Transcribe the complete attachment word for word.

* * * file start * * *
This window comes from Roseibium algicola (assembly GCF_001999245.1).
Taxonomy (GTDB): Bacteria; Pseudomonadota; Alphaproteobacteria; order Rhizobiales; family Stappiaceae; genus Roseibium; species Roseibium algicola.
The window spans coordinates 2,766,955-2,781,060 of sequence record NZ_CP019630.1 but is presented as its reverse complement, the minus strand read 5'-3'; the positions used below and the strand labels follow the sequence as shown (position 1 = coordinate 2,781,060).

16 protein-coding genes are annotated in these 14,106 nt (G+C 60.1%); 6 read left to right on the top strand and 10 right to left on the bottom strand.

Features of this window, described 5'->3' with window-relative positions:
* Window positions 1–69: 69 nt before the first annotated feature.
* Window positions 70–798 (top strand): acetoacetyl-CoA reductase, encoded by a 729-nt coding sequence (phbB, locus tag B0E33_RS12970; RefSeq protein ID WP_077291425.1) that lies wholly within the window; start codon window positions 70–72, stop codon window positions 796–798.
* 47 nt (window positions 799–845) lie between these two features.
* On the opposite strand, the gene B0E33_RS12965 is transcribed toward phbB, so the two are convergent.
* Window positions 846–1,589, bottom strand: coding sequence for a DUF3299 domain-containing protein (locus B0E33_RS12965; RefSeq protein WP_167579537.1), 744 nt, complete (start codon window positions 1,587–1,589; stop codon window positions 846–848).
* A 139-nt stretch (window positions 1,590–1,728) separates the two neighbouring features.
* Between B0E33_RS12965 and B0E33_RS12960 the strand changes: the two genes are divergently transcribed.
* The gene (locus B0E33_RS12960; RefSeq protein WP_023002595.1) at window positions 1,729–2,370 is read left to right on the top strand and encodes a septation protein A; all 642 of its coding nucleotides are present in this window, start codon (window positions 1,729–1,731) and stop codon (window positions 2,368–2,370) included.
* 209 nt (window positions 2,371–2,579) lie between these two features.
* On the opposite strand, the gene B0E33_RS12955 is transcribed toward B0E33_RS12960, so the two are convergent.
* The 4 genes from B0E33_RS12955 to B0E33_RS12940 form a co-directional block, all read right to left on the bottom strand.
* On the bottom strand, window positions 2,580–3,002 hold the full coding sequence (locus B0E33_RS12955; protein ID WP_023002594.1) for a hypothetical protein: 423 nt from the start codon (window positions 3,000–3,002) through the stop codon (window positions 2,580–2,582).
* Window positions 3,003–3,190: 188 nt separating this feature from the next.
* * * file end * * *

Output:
This window comes from Roseibium algicola (assembly GCF_001999245.1).
Taxonomy (GTDB): Bacteria; Pseudomonadota; Alphaproteobacteria; order Rhizobiales; family Stappiaceae; genus Roseibium; species Roseibium algicola.
The window spans coordinates 2,766,955-2,781,060 of sequence record NZ_CP019630.1 but is presented as its reverse complement, the minus strand read 5'-3'; the positions used below and the strand labels follow the sequence as shown (position 1 = coordinate 2,781,060).

16 protein-coding genes are annotated in these 14,106 nt (G+C 60.1%); 6 read left to right on the top strand and 10 right to left on the bottom strand.

Features of this window, described 5'->3' with window-relative positions:
* Window positions 1–69: 69 nt before the first annotated feature.
* Window positions 70–798 (top strand): acetoacetyl-CoA reductase, encoded by a 729-nt coding sequence (phbB, locus tag B0E33_RS12970; RefSeq protein ID WP_077291425.1) that lies wholly within the window; start codon window positions 70–72, stop codon window positions 796–798.
* 47 nt (window positions 799–845) lie between these two features.
* On the opposite strand, the gene B0E33_RS12965 is transcribed toward phbB, so the two are convergent.
* Window positions 846–1,589, bottom strand: coding sequence for a DUF3299 domain-containing protein (locus B0E33_RS12965; RefSeq protein WP_167579537.1), 744 nt, complete (start codon window positions 1,587–1,589; stop codon window positions 846–848).
* A 139-nt stretch (window positions 1,590–1,728) separates the two neighbouring features.
* Between B0E33_RS12965 and B0E33_RS12960 the strand changes: the two genes are divergently transcribed.
* The gene (locus B0E33_RS12960; RefSeq protein WP_023002595.1) at window positions 1,729–2,370 is read left to right on the top strand and encodes a septation protein A; all 642 of its coding nucleotides are present in this window, start codon (window positions 1,729–1,731) and stop codon (window positions 2,368–2,370) included.
* 209 nt (window positions 2,371–2,579) lie between these two features.
* On the opposite strand, the gene B0E33_RS12955 is transcribed toward B0E33_RS12960, so the two are convergent.
* The 4 genes from B0E33_RS12955 to B0E33_RS12940 form a co-directional block, all read right to left on the bottom strand.
* On the bottom strand, window positions 2,580–3,002 hold the full coding sequence (locus B0E33_RS12955; protein ID WP_023002594.1) for a hypothetical protein: 423 nt from the start codon (window positions 3,000–3,002) through the stop codon (window positions 2,580–2,582).
* Window positions 3,003–3,190: 188 nt separating this feature from the next.